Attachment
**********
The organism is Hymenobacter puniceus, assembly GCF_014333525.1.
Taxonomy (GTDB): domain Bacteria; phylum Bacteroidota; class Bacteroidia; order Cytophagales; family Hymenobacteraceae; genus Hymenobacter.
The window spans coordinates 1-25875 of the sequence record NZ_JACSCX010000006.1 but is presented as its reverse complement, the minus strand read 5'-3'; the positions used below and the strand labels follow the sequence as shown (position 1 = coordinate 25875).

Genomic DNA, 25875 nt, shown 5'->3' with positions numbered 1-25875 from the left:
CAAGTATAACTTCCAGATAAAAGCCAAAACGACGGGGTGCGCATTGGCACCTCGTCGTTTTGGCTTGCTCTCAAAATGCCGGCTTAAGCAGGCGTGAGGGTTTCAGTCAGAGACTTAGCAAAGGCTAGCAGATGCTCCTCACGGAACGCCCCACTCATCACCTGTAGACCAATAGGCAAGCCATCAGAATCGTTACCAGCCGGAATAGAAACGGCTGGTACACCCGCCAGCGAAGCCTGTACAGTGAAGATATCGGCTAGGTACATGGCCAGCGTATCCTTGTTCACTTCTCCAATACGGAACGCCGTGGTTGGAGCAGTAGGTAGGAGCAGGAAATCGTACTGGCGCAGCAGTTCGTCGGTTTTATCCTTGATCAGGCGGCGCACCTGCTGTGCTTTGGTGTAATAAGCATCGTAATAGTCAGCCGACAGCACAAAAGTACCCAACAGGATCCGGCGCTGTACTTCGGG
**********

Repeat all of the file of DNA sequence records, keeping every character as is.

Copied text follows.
The organism is Hymenobacter puniceus, assembly GCF_014333525.1.
Taxonomy (GTDB): domain Bacteria; phylum Bacteroidota; class Bacteroidia; order Cytophagales; family Hymenobacteraceae; genus Hymenobacter.
The window spans coordinates 1-25875 of the sequence record NZ_JACSCX010000006.1 but is presented as its reverse complement, the minus strand read 5'-3'; the positions used below and the strand labels follow the sequence as shown (position 1 = coordinate 25875).

Genomic DNA, 25875 nt, shown 5'->3' with positions numbered 1-25875 from the left:
CAAGTATAACTTCCAGATAAAAGCCAAAACGACGGGGTGCGCATTGGCACCTCGTCGTTTTGGCTTGCTCTCAAAATGCCGGCTTAAGCAGGCGTGAGGGTTTCAGTCAGAGACTTAGCAAAGGCTAGCAGATGCTCCTCACGGAACGCCCCACTCATCACCTGTAGACCAATAGGCAAGCCATCAGAATCGTTACCAGCCGGAATAGAAACGGCTGGTACACCCGCCAGCGAAGCCTGTACAGTGAAGATATCGGCTAGGTACATGGCCAGCGTATCCTTGTTCACTTCTCCAATACGGAACGCCGTGGTTGGAGCAGTAGGTAGGAGCAGGAAATCGTACTGGCGCAGCAGTTCGTCGGTTTTATCCTTGATCAGGCGGCGCACCTGCTGTGCTTTGGTGTAATAAGCATCGTAATAGTCAGCCGACAGCACAAAAGTACCCAACAGGATCCGGCGCTGTACTTCGGG